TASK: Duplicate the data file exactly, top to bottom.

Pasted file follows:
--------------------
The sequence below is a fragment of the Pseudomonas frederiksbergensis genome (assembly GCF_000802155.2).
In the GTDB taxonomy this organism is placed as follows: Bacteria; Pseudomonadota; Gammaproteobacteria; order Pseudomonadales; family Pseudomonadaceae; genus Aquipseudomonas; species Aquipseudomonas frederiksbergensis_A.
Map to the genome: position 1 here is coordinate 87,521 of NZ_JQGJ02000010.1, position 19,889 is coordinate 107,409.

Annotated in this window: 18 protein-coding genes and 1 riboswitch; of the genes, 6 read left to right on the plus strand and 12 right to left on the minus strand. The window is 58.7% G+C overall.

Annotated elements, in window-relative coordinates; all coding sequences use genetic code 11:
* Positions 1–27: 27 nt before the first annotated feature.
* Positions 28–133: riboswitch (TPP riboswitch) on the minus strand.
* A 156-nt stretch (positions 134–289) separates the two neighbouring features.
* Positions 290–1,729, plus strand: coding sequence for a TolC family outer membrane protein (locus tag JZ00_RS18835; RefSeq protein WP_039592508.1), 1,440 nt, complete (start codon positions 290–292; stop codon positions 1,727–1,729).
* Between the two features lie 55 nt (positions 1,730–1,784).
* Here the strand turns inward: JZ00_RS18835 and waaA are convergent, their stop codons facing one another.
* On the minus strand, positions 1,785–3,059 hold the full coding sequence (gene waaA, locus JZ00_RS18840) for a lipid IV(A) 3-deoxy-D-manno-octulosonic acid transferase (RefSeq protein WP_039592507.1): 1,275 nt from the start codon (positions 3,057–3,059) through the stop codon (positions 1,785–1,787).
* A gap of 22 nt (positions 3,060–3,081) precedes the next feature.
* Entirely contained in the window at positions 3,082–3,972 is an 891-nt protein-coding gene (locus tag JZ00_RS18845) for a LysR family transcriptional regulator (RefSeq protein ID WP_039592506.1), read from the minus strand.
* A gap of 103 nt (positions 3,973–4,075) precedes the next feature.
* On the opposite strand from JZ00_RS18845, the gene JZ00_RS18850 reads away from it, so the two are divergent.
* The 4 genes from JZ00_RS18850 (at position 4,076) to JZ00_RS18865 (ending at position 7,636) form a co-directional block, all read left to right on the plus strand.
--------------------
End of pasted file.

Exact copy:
The sequence below is a fragment of the Pseudomonas frederiksbergensis genome (assembly GCF_000802155.2).
In the GTDB taxonomy this organism is placed as follows: Bacteria; Pseudomonadota; Gammaproteobacteria; order Pseudomonadales; family Pseudomonadaceae; genus Aquipseudomonas; species Aquipseudomonas frederiksbergensis_A.
Map to the genome: position 1 here is coordinate 87,521 of NZ_JQGJ02000010.1, position 19,889 is coordinate 107,409.

Annotated in this window: 18 protein-coding genes and 1 riboswitch; of the genes, 6 read left to right on the plus strand and 12 right to left on the minus strand. The window is 58.7% G+C overall.

Annotated elements, in window-relative coordinates; all coding sequences use genetic code 11:
* Positions 1–27: 27 nt before the first annotated feature.
* Positions 28–133: riboswitch (TPP riboswitch) on the minus strand.
* A 156-nt stretch (positions 134–289) separates the two neighbouring features.
* Positions 290–1,729, plus strand: coding sequence for a TolC family outer membrane protein (locus tag JZ00_RS18835; RefSeq protein WP_039592508.1), 1,440 nt, complete (start codon positions 290–292; stop codon positions 1,727–1,729).
* Between the two features lie 55 nt (positions 1,730–1,784).
* Here the strand turns inward: JZ00_RS18835 and waaA are convergent, their stop codons facing one another.
* On the minus strand, positions 1,785–3,059 hold the full coding sequence (gene waaA, locus JZ00_RS18840) for a lipid IV(A) 3-deoxy-D-manno-octulosonic acid transferase (RefSeq protein WP_039592507.1): 1,275 nt from the start codon (positions 3,057–3,059) through the stop codon (positions 1,785–1,787).
* A gap of 22 nt (positions 3,060–3,081) precedes the next feature.
* Entirely contained in the window at positions 3,082–3,972 is an 891-nt protein-coding gene (locus tag JZ00_RS18845) for a LysR family transcriptional regulator (RefSeq protein ID WP_039592506.1), read from the minus strand.
* A gap of 103 nt (positions 3,973–4,075) precedes the next feature.
* On the opposite strand from JZ00_RS18845, the gene JZ00_RS18850 reads away from it, so the two are divergent.
* The 4 genes from JZ00_RS18850 (at position 4,076) to JZ00_RS18865 (ending at position 7,636) form a co-directional block, all read left to right on the plus strand.